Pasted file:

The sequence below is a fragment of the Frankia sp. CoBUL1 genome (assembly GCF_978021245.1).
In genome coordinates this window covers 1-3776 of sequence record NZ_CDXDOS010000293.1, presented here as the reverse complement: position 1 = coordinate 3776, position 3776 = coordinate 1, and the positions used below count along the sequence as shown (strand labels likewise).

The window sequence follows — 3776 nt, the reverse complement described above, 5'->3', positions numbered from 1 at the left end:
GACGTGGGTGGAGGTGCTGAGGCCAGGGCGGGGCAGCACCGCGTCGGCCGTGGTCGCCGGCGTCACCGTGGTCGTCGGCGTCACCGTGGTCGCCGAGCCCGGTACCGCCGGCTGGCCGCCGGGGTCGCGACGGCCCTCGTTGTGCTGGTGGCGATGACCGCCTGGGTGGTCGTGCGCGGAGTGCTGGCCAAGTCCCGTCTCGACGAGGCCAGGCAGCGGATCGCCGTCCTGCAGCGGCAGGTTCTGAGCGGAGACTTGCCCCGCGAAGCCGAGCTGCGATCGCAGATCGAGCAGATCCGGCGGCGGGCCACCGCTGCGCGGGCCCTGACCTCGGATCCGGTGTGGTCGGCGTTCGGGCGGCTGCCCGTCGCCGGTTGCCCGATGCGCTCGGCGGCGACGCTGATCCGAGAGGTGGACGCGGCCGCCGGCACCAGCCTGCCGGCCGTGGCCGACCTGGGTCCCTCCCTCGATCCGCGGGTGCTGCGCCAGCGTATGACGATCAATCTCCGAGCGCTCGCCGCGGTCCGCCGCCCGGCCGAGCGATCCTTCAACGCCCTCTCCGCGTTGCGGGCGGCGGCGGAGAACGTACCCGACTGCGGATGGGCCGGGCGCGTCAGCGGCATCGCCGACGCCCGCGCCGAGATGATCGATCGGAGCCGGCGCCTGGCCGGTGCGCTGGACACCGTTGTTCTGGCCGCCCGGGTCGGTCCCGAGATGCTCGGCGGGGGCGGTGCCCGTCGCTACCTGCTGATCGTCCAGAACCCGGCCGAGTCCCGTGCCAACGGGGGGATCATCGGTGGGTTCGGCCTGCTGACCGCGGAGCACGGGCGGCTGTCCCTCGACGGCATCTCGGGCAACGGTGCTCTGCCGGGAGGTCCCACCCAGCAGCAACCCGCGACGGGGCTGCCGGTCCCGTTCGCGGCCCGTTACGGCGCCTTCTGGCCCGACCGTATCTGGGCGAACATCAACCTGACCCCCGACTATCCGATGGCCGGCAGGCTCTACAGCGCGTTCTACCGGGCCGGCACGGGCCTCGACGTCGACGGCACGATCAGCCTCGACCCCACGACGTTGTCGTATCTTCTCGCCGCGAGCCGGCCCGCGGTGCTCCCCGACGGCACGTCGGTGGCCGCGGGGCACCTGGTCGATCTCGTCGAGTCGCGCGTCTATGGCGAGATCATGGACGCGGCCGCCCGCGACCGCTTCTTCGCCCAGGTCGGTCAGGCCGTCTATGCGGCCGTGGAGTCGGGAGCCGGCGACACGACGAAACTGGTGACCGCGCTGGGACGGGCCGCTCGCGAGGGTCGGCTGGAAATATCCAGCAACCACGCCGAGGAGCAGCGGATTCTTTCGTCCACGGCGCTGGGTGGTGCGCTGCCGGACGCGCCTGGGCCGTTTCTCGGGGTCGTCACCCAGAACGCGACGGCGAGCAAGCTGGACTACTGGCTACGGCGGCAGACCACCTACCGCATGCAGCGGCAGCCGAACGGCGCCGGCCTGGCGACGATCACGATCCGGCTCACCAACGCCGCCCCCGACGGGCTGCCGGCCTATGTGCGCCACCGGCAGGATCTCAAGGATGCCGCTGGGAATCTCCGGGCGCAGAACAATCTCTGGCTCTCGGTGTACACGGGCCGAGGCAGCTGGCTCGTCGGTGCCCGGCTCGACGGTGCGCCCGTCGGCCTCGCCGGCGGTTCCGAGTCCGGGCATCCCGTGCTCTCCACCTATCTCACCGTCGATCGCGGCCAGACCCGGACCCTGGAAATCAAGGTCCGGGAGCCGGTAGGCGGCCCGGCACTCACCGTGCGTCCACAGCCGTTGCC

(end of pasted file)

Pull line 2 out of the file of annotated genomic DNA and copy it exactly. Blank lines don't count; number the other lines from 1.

In genome coordinates this window covers 1-3776 of sequence record NZ_CDXDOS010000293.1, presented here as the reverse complement: position 1 = coordinate 3776, position 3776 = coordinate 1, and the positions used below count along the sequence as shown (strand labels likewise).